The Chevrolet Cruze has been conceived to provide conventionally engineered, contemporary family transport at a relatively keen price, and up to a point it delivers. Its chief drawback, as a petrol car, is an engine that’s sub-standard in its performance, refinement and willingness. The diesel is a much better bet, improving refinement, willingness and economy – although its 50.3mpg claimed average is no more than reasonable in this day and age.

This Chevrolet certainly isn’t a thrill to drive, either, but it’s capable, comfortable and civilised enough to make a decent motorway car. Cruising is what the Cruze does best, especially with the more relaxed diesel motor under the bonnet.

The competent, practical Chevy lacks charisma in this stella class of car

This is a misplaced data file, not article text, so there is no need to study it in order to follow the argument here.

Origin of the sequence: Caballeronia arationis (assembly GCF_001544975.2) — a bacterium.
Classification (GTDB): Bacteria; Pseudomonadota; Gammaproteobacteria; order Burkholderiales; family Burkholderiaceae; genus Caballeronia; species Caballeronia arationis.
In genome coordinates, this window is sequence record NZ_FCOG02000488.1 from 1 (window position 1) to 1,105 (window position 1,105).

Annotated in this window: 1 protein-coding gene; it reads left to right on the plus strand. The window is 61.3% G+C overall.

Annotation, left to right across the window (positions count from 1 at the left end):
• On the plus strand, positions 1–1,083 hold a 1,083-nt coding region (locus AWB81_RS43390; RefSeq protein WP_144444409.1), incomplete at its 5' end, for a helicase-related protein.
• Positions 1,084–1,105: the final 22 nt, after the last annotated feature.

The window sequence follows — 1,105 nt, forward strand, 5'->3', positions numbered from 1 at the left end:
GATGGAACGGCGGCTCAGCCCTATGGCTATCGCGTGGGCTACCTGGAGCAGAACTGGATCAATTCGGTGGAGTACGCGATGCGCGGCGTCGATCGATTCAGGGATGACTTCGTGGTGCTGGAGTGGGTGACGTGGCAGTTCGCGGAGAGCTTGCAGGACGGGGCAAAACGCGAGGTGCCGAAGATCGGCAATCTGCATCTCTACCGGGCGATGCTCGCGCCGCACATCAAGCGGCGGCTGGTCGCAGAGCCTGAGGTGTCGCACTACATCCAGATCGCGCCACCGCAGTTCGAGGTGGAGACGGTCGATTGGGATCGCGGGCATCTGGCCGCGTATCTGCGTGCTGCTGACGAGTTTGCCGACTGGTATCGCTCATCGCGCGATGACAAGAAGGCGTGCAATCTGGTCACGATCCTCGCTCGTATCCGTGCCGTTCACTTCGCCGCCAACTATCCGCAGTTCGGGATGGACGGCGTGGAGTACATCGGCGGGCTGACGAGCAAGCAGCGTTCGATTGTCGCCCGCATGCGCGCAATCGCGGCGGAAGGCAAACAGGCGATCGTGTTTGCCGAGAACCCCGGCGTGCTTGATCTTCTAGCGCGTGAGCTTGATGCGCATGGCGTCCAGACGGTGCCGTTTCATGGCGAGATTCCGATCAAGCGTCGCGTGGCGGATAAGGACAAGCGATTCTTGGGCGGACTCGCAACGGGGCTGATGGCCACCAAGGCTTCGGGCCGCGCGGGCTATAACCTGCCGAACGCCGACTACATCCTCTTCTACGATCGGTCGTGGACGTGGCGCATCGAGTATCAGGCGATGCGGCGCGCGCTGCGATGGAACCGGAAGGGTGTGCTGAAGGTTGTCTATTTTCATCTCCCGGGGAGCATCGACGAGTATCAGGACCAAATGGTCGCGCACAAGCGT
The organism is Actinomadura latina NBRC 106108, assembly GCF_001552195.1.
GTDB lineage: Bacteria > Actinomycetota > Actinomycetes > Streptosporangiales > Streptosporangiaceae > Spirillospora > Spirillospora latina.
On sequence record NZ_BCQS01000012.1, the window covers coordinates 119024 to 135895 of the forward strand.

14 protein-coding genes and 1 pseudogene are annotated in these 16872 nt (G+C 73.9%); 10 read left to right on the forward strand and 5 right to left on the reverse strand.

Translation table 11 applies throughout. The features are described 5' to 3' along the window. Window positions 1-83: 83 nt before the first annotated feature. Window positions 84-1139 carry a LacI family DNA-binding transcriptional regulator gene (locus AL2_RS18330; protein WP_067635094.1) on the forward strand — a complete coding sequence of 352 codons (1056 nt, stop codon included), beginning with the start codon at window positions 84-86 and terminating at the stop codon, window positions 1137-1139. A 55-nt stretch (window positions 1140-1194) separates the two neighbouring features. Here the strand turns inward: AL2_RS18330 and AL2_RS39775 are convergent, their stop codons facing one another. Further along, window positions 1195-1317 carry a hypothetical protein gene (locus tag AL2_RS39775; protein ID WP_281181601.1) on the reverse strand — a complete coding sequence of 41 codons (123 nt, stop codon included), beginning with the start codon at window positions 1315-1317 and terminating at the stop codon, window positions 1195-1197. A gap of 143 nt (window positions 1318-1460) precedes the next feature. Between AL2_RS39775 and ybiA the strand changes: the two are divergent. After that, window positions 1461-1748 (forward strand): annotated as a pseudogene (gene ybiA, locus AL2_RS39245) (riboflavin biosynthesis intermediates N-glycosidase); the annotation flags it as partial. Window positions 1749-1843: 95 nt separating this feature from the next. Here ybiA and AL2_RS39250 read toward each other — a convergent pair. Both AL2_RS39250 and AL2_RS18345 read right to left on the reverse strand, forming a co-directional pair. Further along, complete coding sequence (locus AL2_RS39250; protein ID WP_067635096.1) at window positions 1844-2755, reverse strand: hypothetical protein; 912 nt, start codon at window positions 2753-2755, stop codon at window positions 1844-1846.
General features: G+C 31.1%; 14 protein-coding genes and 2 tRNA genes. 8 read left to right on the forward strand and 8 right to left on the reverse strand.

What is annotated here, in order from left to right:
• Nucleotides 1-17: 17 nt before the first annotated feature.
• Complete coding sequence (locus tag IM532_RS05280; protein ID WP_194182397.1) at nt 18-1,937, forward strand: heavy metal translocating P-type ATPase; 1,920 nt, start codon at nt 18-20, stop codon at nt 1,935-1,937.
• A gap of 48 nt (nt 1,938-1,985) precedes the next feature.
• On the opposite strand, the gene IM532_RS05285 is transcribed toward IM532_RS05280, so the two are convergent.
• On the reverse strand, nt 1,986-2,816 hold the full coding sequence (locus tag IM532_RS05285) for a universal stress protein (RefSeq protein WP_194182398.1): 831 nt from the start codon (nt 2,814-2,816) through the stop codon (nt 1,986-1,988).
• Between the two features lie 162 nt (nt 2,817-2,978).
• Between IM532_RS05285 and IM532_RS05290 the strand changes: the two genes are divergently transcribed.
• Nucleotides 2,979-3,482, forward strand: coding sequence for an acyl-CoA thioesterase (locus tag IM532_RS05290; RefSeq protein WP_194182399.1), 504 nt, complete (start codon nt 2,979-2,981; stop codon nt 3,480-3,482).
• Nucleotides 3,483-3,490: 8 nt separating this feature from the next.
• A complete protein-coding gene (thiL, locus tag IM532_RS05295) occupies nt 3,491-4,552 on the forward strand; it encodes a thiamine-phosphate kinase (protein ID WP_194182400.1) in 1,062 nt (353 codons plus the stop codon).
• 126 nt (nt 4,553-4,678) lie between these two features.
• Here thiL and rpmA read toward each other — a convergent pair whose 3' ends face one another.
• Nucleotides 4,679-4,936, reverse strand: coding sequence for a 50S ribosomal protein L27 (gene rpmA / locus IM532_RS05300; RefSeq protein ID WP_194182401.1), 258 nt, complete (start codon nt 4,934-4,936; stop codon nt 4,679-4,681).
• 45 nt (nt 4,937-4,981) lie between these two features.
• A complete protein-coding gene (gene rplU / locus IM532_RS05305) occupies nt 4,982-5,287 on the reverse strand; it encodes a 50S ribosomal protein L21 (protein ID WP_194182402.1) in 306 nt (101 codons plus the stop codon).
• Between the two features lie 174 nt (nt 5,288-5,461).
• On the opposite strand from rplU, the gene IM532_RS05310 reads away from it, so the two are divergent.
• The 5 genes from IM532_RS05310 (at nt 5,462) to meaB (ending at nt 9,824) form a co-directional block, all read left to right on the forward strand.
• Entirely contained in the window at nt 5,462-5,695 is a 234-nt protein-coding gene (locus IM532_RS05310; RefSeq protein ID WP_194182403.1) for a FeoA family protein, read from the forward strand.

The cabin is attractive and spacious, too – more so than many of the Cruze’s mainstream rivals. On the whole it comes reasonably well equipped, and there are plenty of thoughtful touches that make the car easy to live with. Quality is okay, heightened by the use of cloth inserts across the dash and doors, although they may get grubby after time.

The Chevy also scores with the strength of its structure and contemporary styling that’s vastly more appealing than its predecessor’s. Quality is much improved as well.

However, the Cruze's ultimate success is blunted by the fact that, at best, it is no better than rivals from Skoda, Hyundai and Kia. The Skoda Octavia remains a strong choice in terms of space and quality, with strong offers making it great value.

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Meanwhile, the ever-improving Korean brands are gaining in all areas, providing a strong challenge to Ford and Vauxhall.

It’s a tough ask for the Cruze, but it’s not without merits, especially in hatchback, diesel form. The estate is arguably even more relevant in a competitive class, and is our pick of the UK range.